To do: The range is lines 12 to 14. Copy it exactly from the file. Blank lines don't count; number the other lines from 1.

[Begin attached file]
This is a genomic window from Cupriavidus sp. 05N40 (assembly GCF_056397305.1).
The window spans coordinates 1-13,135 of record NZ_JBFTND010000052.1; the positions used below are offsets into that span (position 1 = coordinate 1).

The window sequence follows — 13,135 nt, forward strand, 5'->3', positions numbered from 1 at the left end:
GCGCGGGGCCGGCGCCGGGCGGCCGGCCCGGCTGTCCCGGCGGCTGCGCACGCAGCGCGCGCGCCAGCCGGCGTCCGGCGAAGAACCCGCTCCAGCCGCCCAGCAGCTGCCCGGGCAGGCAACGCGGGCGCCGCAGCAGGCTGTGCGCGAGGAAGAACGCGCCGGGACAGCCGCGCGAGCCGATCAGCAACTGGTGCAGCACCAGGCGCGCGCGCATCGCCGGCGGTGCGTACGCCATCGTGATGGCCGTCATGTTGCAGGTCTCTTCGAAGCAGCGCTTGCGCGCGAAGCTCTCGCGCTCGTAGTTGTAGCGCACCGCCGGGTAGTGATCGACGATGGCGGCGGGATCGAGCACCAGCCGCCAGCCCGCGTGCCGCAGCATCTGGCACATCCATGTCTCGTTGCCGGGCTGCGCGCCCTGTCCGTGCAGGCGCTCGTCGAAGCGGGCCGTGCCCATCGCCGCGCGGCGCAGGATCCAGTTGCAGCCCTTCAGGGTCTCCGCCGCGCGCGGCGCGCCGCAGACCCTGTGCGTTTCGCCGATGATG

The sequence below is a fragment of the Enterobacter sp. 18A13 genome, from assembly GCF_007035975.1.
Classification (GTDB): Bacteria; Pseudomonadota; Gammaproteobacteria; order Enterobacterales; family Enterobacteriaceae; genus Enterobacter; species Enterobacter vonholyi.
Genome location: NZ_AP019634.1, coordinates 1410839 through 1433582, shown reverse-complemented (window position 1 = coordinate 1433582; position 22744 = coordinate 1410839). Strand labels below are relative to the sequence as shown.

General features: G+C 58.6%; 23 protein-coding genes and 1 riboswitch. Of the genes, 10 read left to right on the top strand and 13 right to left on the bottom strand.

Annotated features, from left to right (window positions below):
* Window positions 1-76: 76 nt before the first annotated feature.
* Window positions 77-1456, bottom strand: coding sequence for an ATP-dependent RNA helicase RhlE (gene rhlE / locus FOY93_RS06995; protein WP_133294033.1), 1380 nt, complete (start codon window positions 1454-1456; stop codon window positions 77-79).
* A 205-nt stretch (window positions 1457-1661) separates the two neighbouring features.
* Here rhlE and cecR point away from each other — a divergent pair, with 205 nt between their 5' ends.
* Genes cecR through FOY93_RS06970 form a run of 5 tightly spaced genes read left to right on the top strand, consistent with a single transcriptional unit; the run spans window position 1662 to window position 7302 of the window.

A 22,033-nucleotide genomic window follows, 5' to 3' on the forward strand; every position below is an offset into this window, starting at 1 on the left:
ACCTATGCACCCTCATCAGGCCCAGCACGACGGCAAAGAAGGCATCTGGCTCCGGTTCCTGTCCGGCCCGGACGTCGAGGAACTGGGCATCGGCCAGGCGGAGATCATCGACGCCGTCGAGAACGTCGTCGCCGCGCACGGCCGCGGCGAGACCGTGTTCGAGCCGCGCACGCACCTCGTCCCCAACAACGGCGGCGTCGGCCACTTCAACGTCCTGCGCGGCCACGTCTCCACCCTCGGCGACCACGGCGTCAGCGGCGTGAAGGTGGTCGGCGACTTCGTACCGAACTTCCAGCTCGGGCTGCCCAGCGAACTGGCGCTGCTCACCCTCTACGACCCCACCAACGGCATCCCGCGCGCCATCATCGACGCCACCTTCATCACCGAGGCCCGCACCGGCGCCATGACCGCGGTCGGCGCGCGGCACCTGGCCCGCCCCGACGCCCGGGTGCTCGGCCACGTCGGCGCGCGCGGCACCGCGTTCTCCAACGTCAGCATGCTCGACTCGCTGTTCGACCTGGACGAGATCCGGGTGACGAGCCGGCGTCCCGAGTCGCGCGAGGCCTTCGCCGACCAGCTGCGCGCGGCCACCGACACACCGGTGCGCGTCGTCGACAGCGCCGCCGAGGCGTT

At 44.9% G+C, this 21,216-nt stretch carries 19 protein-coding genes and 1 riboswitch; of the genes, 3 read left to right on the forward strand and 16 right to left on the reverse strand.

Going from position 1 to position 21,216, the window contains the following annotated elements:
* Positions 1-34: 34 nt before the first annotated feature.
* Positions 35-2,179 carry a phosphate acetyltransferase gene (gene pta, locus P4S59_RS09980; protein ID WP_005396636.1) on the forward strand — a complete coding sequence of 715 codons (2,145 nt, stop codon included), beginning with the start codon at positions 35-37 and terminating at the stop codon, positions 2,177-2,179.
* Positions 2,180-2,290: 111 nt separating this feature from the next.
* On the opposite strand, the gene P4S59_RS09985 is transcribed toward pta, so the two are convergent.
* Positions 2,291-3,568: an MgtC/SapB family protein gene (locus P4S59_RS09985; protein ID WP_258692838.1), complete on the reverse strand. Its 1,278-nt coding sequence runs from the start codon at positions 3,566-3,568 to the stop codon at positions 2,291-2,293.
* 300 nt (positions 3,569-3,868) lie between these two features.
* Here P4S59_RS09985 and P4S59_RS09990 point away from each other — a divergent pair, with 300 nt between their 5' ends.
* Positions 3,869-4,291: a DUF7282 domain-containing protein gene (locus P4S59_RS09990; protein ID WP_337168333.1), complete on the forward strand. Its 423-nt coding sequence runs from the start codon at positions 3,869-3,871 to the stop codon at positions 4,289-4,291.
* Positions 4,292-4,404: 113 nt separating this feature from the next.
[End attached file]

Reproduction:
* A 205-nt stretch (window positions 1457-1661) separates the two neighbouring features.
* Here rhlE and cecR point away from each other — a divergent pair, with 205 nt between their 5' ends.
* Genes cecR through FOY93_RS06970 form a run of 5 tightly spaced genes read left to right on the top strand, consistent with a single transcriptional unit; the run spans window position 1662 to window position 7302 of the window.